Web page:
In 2012, celebrity TV doctor Mehmet Oz endorsed green coffee bean extract as a "magic weight-loss cure" even though only one scientific study backed these claims—and it was funded by the extract manufacturer. This week Oz is backed further into a corner as the study's two writers retracted their work, reports LiveScience, saying that "the sponsors of the study cannot assure the validity of the data." Among other things, the Federal Trade Commission had earlier charged that the study's researchers altered crucial data, including the weight of participants.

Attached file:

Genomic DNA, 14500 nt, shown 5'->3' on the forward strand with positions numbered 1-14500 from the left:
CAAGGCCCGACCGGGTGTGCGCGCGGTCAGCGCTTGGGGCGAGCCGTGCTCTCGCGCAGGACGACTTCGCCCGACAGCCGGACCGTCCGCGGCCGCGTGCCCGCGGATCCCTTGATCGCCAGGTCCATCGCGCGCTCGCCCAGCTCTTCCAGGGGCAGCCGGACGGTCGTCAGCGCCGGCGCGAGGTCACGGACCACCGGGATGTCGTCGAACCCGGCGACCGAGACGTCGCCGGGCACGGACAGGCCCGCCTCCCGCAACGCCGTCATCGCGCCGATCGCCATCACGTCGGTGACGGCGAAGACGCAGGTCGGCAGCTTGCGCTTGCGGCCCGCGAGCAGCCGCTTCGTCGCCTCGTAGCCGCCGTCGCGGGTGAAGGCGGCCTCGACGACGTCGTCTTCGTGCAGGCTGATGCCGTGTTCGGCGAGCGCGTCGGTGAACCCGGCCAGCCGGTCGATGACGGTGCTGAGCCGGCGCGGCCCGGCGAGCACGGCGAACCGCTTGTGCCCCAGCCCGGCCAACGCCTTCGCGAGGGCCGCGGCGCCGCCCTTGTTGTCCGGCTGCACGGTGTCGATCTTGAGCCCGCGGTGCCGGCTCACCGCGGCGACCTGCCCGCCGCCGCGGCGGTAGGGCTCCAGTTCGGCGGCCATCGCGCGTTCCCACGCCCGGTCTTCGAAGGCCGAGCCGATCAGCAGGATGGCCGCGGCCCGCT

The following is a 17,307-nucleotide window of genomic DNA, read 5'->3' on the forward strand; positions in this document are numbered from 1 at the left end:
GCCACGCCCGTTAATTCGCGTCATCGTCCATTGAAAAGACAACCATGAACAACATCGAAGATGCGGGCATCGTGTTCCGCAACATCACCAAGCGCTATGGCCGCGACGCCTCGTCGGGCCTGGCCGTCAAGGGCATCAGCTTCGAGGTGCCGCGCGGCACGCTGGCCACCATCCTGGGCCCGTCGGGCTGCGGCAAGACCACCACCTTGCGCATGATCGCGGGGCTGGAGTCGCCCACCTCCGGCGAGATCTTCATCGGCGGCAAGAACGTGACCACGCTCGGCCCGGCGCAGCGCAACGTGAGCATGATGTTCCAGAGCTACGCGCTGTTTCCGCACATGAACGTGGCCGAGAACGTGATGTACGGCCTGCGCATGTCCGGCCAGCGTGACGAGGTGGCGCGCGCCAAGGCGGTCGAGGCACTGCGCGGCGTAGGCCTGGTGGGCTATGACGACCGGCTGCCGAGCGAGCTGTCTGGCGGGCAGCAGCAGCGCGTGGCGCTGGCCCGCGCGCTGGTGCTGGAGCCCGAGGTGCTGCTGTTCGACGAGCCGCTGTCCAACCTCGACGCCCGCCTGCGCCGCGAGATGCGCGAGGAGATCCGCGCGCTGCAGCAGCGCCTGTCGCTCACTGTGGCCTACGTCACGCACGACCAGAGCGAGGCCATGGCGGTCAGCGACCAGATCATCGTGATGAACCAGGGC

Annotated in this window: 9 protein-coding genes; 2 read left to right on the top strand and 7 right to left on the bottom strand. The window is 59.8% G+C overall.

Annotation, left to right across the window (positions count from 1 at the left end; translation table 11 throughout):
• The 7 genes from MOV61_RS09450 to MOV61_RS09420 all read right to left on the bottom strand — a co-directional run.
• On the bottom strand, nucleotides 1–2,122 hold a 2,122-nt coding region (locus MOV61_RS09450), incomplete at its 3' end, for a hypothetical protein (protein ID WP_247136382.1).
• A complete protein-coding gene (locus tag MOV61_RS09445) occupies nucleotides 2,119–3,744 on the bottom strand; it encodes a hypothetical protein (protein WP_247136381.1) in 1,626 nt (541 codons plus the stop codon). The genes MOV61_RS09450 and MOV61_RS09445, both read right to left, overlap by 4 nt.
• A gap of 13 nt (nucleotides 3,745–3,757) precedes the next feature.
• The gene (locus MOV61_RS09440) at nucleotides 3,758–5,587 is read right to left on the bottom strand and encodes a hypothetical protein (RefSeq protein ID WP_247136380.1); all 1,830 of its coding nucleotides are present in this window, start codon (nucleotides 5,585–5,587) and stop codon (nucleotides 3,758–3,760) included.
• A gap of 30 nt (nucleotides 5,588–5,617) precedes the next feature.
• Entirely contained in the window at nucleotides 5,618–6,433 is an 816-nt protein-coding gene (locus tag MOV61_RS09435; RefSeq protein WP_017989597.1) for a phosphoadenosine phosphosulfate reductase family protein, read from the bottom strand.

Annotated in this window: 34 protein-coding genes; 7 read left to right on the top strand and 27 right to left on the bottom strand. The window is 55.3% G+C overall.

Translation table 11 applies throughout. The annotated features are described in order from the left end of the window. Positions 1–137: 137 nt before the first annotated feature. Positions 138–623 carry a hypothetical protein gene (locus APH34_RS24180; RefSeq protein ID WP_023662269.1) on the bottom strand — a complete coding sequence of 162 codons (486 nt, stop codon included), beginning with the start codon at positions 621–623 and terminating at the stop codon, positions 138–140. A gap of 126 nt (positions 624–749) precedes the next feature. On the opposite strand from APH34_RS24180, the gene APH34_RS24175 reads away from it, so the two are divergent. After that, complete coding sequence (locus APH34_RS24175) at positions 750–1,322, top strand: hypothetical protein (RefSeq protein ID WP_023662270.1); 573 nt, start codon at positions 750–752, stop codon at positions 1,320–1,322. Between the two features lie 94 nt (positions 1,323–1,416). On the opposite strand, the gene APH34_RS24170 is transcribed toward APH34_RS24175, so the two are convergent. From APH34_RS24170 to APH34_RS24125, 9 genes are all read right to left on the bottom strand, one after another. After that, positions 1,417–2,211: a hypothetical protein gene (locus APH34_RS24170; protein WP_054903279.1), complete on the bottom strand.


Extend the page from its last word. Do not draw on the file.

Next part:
In June, Oz was sent to Capitol Hill to explain how a well-known doctor could promote products without scientific backing. Oz replied that he's in the business of hope "to get folks to ... rethink their future," reports CBS News. Then in September, the FTC alleged that the study, funded by Applied Food Sciences Inc., was "so hopelessly flawed that no reliable conclusions could be drawn from it." The extract manufacturer settled for $3.5 million. Still, Oz is unlikely to face any legal actions unless there's proof that he was aware of fraudulence, which is a far higher standard than being guilty of talking up a product he didn't know enough about, reports CBS News. (At the June Senate hearing, Oz said he feels "disenfranchised" when he can't use language that's "flowery.")